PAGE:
Games are increasingly recognized by educators as a way to get kids excited about learning. While the stereotype of a “gamer” may evoke the image of a high school boy holed up in a dark room playing on a console, in reality 62 percent of gamers play with other people either in person or online, and 47 percent of all gamers are girls.
Game developers and academics who have been studying the elements that go into making games more attractive to girls found that those very same qualities are also important components of learning. For instance, girls are more drawn to games that require problem solving in context, that are collaborative (played through social media) and that produce what’s perceived to be a social good. They also like games that simulate the real word and are particularly drawn to “transmedia” content that draws on characters from books, movies, or toys.
Read more: Girls and Games: What’s the Attraction? | MindShift.
For years now, advocates of online learning have been pushing virtual education as an answer for students who want a more personalized, self-paced, and technology-based approach to their education.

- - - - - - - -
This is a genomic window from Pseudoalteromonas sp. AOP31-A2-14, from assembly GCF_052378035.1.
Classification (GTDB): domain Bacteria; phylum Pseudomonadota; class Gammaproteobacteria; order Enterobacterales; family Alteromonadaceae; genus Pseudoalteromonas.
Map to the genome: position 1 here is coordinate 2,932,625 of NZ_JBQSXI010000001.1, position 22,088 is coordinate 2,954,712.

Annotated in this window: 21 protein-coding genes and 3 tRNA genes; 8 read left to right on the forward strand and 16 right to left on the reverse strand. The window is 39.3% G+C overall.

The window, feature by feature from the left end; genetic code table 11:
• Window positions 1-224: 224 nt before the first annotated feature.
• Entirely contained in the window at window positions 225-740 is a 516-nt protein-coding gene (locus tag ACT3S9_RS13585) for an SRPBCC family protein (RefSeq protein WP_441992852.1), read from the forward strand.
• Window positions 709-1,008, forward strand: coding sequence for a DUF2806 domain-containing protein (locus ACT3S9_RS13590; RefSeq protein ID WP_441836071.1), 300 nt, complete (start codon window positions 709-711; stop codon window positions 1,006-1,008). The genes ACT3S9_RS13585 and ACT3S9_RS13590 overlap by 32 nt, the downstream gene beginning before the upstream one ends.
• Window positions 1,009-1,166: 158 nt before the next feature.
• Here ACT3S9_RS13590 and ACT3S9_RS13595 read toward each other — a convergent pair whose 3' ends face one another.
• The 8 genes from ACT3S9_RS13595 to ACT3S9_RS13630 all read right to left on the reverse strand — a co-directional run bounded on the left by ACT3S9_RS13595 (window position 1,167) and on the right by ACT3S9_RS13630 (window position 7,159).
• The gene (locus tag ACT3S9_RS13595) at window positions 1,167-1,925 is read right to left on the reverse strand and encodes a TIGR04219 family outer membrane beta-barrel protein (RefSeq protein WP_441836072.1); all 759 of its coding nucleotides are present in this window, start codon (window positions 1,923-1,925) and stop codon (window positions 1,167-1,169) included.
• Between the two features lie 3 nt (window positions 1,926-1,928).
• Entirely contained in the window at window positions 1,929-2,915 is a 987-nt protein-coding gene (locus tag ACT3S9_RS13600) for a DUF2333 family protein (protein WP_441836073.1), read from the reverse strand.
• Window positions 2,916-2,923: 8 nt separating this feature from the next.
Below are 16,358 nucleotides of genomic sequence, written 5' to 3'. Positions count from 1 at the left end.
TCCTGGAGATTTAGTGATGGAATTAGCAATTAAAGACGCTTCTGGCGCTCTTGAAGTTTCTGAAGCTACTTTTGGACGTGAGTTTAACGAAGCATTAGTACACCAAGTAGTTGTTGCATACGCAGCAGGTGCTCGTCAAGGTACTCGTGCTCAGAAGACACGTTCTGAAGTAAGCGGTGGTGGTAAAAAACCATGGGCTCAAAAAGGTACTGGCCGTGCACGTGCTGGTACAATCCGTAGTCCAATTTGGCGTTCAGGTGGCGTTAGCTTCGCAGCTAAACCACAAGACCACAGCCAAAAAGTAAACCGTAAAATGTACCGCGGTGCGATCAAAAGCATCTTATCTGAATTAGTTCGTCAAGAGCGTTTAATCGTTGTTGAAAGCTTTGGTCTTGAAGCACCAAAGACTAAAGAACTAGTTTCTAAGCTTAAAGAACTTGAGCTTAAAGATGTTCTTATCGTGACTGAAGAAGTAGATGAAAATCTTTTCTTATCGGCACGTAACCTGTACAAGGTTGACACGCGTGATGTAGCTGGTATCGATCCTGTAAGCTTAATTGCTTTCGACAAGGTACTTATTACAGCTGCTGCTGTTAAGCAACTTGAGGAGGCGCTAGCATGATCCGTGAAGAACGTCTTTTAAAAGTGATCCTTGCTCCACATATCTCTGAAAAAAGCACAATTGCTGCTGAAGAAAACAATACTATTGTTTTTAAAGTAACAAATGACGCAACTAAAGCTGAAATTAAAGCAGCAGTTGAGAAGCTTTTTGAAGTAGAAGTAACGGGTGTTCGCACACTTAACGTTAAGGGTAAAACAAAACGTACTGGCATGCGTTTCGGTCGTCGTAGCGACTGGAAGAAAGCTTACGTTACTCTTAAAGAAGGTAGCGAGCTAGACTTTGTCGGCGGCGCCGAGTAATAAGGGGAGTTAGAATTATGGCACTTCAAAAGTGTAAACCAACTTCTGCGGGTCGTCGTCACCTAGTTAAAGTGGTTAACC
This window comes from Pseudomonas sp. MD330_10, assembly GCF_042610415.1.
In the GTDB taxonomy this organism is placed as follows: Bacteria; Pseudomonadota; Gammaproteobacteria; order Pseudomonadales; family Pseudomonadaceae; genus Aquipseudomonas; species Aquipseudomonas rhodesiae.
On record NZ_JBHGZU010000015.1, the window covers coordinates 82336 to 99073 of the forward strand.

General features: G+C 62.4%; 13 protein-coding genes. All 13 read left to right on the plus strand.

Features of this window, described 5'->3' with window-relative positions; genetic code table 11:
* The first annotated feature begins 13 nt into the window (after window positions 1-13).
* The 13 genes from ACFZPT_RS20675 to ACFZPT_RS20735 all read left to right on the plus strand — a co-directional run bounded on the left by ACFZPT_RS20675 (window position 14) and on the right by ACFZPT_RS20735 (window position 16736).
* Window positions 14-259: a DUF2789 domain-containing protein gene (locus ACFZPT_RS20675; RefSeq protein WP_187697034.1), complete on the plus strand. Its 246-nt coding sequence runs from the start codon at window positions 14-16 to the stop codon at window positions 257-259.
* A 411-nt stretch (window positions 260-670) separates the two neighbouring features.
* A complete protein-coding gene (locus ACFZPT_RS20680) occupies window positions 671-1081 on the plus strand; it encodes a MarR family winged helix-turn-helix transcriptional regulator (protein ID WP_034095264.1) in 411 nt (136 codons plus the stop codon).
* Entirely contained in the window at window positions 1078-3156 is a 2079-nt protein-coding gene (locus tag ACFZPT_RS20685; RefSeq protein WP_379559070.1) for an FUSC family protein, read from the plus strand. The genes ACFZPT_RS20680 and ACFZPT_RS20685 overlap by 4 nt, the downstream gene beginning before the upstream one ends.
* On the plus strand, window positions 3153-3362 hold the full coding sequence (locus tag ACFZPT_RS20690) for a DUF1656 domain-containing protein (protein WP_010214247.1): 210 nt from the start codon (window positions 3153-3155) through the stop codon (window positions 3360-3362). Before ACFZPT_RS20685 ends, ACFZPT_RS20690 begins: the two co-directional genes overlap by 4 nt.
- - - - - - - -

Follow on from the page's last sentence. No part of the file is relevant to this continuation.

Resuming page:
In other words, as a solution for middle school girls.
That’s perhaps the most surprising finding of a new report released today by nonprofit educational research group Project Tomorrow here at ISTE 2012 in San Diego, the 11th such report to be released as part of the yearly Speak Up survey that asks students, parents, teachers, and administrators about their ed-tech habits, aspirations, and attitudes.
And for middle school girls, those attitudes are decidedly in favor of a learning experience that gives them more control and flexibility, said Project Tomorrow chief executive officer Julie Evans.
Full Text: Middle School Girls Want Access to E-Learning – Digital Education – Education Week.